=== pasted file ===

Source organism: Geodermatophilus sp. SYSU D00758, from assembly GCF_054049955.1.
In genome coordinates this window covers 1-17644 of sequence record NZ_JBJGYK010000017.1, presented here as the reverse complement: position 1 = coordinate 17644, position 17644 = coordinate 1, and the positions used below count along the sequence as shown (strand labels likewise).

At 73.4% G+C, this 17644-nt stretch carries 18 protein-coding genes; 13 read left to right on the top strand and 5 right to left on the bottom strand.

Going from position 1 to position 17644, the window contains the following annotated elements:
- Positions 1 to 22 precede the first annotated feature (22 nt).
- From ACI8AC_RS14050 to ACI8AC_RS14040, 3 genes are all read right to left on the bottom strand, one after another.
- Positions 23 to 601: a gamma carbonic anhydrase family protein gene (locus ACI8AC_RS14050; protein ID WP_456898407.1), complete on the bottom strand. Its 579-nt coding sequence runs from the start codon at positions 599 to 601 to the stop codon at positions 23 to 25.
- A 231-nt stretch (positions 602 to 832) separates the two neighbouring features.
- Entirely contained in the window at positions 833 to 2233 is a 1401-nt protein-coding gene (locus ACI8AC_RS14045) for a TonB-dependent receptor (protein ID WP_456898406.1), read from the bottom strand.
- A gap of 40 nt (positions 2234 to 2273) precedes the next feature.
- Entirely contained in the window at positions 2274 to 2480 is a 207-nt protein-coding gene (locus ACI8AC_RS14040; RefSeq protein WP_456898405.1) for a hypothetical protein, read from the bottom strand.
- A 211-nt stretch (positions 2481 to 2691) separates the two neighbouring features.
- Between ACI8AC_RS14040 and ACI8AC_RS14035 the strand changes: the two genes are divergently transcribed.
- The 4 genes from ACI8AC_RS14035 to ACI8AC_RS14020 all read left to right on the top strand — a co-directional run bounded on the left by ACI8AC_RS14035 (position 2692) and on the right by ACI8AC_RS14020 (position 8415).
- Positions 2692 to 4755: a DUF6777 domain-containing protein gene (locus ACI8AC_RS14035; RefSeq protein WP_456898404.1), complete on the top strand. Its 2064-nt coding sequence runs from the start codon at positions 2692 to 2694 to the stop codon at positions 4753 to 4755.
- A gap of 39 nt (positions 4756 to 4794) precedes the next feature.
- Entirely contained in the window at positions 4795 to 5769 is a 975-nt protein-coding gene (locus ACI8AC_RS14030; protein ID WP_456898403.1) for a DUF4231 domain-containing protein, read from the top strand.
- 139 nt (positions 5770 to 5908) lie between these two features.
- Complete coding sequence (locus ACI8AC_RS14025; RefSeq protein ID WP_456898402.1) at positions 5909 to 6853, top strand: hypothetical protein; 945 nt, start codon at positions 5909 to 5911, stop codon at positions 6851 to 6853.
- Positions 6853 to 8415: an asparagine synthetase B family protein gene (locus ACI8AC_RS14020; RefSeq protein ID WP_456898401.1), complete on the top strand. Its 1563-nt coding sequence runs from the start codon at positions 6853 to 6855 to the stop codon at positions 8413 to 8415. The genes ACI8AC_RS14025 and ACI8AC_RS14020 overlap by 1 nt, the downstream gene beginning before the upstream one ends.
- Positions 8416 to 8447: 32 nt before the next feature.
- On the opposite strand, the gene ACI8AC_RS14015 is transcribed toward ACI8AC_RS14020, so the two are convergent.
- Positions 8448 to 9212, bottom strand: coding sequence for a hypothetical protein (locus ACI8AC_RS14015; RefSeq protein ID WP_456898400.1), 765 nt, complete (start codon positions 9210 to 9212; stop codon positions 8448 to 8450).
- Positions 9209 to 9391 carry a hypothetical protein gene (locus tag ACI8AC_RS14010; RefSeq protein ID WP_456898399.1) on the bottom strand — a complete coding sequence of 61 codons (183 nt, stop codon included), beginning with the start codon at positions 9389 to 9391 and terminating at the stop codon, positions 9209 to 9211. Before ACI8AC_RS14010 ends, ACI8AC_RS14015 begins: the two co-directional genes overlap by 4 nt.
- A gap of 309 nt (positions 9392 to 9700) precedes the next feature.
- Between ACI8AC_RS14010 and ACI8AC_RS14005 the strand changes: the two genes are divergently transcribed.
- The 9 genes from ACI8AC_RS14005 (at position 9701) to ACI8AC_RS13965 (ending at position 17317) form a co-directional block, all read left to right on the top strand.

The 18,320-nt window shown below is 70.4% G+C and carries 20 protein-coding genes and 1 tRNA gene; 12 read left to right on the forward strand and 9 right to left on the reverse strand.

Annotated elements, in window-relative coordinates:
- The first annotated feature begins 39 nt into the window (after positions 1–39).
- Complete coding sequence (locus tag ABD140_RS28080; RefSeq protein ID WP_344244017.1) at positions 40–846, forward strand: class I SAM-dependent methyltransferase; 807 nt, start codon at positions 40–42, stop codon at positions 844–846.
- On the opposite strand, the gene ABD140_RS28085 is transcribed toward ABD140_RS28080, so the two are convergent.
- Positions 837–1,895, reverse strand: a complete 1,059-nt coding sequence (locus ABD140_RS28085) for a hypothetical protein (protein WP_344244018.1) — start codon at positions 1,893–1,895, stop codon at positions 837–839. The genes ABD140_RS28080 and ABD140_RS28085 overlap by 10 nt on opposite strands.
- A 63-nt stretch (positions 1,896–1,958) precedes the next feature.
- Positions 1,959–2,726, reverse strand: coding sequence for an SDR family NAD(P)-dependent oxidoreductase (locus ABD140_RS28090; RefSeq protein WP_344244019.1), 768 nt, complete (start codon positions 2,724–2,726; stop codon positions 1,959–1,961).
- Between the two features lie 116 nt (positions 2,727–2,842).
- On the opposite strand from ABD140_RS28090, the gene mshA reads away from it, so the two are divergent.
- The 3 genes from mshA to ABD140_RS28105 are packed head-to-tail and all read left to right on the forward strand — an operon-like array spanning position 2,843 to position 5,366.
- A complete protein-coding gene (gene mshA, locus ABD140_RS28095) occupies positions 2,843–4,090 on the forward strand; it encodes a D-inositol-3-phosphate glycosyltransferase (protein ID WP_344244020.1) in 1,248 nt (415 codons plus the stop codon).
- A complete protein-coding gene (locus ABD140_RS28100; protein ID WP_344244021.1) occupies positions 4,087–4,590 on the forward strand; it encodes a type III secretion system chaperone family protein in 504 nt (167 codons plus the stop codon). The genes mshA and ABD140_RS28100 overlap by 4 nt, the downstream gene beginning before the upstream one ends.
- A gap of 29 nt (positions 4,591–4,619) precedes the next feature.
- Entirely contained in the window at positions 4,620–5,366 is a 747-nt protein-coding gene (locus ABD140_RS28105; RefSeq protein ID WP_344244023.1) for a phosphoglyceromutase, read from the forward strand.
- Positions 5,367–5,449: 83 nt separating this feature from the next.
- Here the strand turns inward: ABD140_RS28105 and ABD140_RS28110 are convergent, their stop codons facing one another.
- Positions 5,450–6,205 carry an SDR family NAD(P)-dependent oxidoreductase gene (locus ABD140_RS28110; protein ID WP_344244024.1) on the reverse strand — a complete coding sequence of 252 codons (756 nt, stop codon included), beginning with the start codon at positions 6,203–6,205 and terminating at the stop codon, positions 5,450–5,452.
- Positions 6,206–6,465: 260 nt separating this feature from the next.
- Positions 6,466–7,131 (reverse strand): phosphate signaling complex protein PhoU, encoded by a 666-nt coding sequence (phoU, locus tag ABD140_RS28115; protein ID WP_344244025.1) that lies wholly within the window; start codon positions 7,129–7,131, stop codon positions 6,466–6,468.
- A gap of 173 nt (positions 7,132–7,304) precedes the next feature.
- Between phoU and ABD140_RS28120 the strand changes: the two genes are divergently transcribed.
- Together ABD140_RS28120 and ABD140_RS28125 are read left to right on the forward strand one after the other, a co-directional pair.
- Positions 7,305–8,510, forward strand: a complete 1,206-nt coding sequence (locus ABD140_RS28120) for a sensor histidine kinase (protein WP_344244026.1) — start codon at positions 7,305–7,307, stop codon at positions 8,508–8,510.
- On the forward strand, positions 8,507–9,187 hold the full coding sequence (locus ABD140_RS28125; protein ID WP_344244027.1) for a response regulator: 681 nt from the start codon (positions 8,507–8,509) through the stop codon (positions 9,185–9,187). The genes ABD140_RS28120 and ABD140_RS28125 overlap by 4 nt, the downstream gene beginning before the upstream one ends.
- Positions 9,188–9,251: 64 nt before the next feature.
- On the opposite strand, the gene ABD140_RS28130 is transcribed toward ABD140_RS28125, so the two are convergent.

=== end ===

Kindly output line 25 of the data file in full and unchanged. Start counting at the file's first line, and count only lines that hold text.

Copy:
- A gap of 309 nt (positions 9392 to 9700) precedes the next feature.